The Fed May Break the Market Next Week


I know, what about the Federal Reserve? We talked about this in Wednesday’s email, but I figured that I should take an extra minute or two of our time to give some detail.


SO, Jerome Powell and his band of merry Fed Governors will get together next Wednesday to announce their decision on interest rates.

Will the Fed lower interest rates like so many consumers want?

The answer is “NO.”


(Click to enlarge)

This week’s “warm” inflation reads all but locked the decision, at least in my mind. Hell, there are now some economists rolling out their takes that the Fed may increase interest rates.


They could be right over the next few months if we see a trend in the inflation data revealing that inflation is coming back.

For now, don’t expect the Fed to do anything with rates next week, but the Fed meeting is far from a risk-free event. As a matter of fact, Jerome Powell has often done more damage with his words during the press conference than the Fed’s decision on rates.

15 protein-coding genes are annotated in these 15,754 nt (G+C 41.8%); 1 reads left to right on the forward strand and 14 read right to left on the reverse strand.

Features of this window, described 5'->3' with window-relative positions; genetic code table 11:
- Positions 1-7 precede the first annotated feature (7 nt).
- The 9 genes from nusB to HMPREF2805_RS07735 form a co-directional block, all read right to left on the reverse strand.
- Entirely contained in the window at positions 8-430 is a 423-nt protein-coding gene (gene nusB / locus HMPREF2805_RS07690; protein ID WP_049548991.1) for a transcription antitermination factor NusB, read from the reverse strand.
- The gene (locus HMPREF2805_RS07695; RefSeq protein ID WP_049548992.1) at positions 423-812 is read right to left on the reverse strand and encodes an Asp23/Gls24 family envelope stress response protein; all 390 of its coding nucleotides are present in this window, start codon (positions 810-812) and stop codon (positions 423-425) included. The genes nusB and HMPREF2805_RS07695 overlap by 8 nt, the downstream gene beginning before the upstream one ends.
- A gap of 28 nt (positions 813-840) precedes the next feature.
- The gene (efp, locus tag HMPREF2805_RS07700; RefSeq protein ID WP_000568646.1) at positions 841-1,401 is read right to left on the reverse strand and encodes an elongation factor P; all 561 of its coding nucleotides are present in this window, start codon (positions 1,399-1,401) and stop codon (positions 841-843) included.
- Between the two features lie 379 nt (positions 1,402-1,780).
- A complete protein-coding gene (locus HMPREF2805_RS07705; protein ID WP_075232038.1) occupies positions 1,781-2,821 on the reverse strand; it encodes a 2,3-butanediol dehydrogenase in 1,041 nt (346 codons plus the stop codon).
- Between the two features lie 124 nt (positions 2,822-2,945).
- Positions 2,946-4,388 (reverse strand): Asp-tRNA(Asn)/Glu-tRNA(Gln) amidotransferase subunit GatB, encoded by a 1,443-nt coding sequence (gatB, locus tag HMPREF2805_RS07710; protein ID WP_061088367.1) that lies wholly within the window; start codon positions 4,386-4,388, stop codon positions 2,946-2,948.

Here’s what you want to watch – or listen – for next week…

A change to the “higher for longer.”

Wall Street is caught-up on subtle changes to language. Listen for anything that is a stronger derivation of the now famous “higher for longer” to give the real story on where rates are going.

Listen for talk about the liquidity in banks. 

This has turned into a warm button for the markets recently as one or two banks have disclosed waning capital. I think any mention will be to calm any fears that may remain from last March’s banking debacle.

The real “data” is in the Fed Funds futures.

This tool shows that the futures market is pricing in the first rate cut on June 12, and even that is a 50/50 proposition. This means all hope – which the market was floating on just a few months ago – of a rate cut has been taken out of the market.

Bottom Line

Next Wednesday’s Fed meeting provides more risk than reward for the market.

The technical and sentimental backdrop of the market suggests that Jerome Powell and the Fed’s comments must avoid mention of any hawkish tone that may get investors thinking we won’t see lower rates until late summer.

Any hint of the Fed’s willingness to get more aggressive against inflation will trigger that healthy we just spoke about.

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About the Author

Chris Johnson (“CJ”), a seasoned equity and options analyst with nearly 30 years of experience, is celebrated for his quantitative expertise in quantifying investors’ sentiment to navigate Wall Street with a deeply rooted technical and contrarian trading style.

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